I am married to my beautiful wife Priscilla and we have three children, Maple, Birch, and Evergreen. I’m a Presbyterian minister and the founder of Sola – Appalachian Christian Retreat (www.discoversola.com), a ministry to hikers on the Appalachian Trail. I’m also the author of The Presbyterian Philosopher – The Authorized Biography of Gordon H. Clark (Wipf&Stock, 2017), compiling editor of Clark and His Correspondents: Selected Letters of Gordon H. Clark (Trinity Foundation, 2017, and author of The Grand Old Doc, Articles on the Thought of Gordon H. Clark (Trinity Foundation, 2023). I’m an alum of the University of Michigan, Wake Forest University, and Sangre de Cristo Seminary. I’m an avid hiker having completed a northbound thru-hike of the Appalachian trail in 2013 and the first 500 miles of the Pacific Crest Trail in 2016.

14 thoughts on “About”

  1. Hi Doug. Thanks for letting me know of your impending journey. I look forward to hearing updates of your trek and your life and do want to keep track of your beard growth! God bless your next adventure! Mitch Young

  2. Dear Doug,
    Could I speak to you at your leisure and my cost, personally? It would require a phone number. You can contact me privately at issachar.institute@gmail.com. Alternatively, you could phone me at 905-728-4052. If I am not home, just leave a voice mail with your number, and I will asap return the call.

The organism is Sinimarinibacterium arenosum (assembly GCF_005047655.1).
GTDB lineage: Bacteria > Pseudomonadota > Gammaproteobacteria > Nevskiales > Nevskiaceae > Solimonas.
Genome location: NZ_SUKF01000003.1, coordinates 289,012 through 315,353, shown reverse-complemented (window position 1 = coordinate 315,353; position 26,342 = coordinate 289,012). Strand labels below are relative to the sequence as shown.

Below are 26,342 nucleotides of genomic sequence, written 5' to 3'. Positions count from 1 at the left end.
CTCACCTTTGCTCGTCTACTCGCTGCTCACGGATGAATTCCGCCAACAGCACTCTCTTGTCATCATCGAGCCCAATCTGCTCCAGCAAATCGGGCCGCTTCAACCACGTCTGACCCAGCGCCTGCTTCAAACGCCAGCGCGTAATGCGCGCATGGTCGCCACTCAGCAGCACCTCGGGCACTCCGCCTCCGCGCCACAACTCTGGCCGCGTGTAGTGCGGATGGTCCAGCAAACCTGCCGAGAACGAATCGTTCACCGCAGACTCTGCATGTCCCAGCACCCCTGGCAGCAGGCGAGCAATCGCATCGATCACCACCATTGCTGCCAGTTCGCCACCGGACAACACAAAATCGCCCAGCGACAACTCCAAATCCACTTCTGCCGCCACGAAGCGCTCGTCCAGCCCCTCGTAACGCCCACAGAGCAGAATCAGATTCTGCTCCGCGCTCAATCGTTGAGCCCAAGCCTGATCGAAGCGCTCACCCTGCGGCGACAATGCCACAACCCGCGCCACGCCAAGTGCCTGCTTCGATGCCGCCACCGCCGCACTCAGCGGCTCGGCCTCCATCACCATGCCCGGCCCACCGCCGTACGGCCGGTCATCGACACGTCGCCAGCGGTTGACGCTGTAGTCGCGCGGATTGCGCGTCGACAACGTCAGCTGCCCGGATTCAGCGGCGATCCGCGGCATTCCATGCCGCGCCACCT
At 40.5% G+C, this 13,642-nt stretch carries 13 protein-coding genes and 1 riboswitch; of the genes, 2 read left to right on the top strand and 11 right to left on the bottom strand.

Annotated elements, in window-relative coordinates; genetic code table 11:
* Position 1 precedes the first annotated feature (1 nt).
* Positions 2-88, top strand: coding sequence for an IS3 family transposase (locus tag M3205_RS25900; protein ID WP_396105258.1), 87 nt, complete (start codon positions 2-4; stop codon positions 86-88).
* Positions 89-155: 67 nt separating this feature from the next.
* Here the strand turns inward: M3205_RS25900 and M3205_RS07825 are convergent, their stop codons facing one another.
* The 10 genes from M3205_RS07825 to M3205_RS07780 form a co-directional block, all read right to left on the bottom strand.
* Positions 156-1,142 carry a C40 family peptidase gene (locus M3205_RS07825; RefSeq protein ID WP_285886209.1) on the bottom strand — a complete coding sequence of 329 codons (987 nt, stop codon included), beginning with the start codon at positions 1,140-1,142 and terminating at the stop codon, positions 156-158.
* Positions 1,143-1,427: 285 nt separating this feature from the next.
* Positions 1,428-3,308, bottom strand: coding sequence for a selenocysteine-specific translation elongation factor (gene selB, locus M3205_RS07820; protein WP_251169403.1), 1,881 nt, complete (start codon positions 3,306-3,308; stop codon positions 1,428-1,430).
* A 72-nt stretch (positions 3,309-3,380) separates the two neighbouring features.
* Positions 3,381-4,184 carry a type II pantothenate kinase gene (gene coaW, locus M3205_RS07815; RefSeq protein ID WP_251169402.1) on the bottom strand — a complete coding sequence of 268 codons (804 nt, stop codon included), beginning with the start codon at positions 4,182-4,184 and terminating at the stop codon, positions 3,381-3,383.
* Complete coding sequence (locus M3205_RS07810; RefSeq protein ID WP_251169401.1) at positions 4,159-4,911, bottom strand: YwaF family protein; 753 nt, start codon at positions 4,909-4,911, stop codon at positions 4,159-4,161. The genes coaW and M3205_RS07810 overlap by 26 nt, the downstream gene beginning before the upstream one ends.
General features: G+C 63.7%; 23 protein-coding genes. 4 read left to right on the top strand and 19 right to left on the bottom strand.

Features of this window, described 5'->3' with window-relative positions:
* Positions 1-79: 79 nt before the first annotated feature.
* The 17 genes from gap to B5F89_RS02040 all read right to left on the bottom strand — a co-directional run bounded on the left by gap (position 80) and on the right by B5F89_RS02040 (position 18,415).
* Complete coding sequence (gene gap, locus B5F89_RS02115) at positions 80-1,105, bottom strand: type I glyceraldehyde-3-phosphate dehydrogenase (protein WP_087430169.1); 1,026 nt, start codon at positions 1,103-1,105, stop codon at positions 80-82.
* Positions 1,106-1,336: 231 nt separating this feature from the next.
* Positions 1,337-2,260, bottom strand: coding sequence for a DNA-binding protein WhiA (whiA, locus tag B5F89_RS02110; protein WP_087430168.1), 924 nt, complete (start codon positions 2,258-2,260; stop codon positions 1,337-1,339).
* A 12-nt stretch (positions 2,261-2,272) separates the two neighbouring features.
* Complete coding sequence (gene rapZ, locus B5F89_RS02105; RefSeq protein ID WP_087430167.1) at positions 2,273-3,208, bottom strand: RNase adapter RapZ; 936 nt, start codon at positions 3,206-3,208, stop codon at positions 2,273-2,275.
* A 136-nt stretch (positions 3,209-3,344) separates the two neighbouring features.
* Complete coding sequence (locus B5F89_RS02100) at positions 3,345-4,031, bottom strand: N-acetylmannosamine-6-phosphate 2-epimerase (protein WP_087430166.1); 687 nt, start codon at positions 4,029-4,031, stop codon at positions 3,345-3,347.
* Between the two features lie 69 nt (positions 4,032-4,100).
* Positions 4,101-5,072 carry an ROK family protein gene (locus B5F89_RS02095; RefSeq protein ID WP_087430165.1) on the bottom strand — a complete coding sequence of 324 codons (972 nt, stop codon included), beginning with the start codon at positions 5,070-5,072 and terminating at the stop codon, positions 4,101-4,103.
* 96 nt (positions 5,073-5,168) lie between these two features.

Dr. Gus Gianello

  3. Hey Mr. Douma – like many before me, I am curious if the deal for Dr. Clark’s books is still available. I would love to begin reading his work.

  4. Hi Doug,
    Just a quick note for your possible 2nd edition of “The Presbyterian Philosopher.” On page 7 in two places there is the possessive proper noun ending in “s” and spelled Charles’s which I believe is incorrect and should be rendered Charles’. I caught this while reading again some of the delightful history of the Clark and Haddon family in your excellent biography.
    Sent from my iPad

  5. Dear Doug,
    It was good to hear you on Caffinated Thoughts Radio last week with Brian Myers and Pastor Mike Ericson. I am really anxious now to read your book and I would love to take you up on your offer of a signed copy and buy it from you directly. Please let me know how to do that. Thanks.
    I am sorry that we were not able to find any of the Clark correspondence with Dr. Young from Dr. Young’s papers in time for your publishing, but as you said in your interview your research continues and hopefully we can contribute something of value to it as you carry on.
    Warm regards,
    Vin Gebhart

    1. I’ve written a few things about the “Free Offer of the Gospel” in “The Presbyterian Philosopher.” (see pp. 118-127)
      See also:
      David Engelsma is really the expert on the topic. His “Hyper-Calvinism and the Free Offer of the Gospel” is key.